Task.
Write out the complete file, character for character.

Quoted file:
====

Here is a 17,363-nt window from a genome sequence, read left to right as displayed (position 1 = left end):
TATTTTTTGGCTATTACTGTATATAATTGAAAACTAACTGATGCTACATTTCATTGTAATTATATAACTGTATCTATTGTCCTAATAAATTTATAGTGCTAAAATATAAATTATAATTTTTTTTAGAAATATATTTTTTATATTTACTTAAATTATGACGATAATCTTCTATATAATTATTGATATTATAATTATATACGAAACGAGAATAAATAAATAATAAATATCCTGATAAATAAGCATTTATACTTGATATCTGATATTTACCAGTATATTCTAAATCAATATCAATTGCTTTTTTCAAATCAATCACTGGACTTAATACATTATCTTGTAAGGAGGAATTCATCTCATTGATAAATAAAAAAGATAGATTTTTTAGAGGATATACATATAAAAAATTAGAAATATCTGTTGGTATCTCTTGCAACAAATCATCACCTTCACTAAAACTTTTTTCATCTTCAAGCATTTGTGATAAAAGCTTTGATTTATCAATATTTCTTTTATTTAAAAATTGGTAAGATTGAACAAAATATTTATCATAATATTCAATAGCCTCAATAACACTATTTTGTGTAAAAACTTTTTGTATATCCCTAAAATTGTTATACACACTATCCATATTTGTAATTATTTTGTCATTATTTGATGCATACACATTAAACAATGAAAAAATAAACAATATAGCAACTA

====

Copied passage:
Here is a 17,363-nt window from a genome sequence, read left to right as displayed (position 1 = left end):
TATTTTTTGGCTATTACTGTATATAATTGAAAACTAACTGATGCTACATTTCATTGTAATTATATAACTGTATCTATTGTCCTAATAAATTTATAGTGCTAAAATATAAATTATAATTTTTTTTAGAAATATATTTTTTATATTTACTTAAATTATGACGATAATCTTCTATATAATTATTGATATTATAATTATATACGAAACGAGAATAAATAAATAATAAATATCCTGATAAATAAGCATTTATACTTGATATCTGATATTTACCAGTATATTCTAAATCAATATCAATTGCTTTTTTCAAATCAATCACTGGACTTAATACATTATCTTGTAAGGAGGAATTCATCTCATTGATAAATAAAAAAGATAGATTTTTTAGAGGATATACATATAAAAAATTAGAAATATCTGTTGGTATCTCTTGCAACAAATCATCACCTTCACTAAAACTTTTTTCATCTTCAAGCATTTGTGATAAAAGCTTTGATTTATCAATATTTCTTTTATTTAAAAATTGGTAAGATTGAACAAAATATTTATCATAATATTCAATAGCCTCAATAACACTATTTTGTGTAAAAACTTTTTGTATATCCCTAAAATTGTTATACACACTATCCATATTTGTAATTATTTTGTCATTATTTGATGCATACACATTAAACAATGAAAAAATAAACAATATAGCAACTA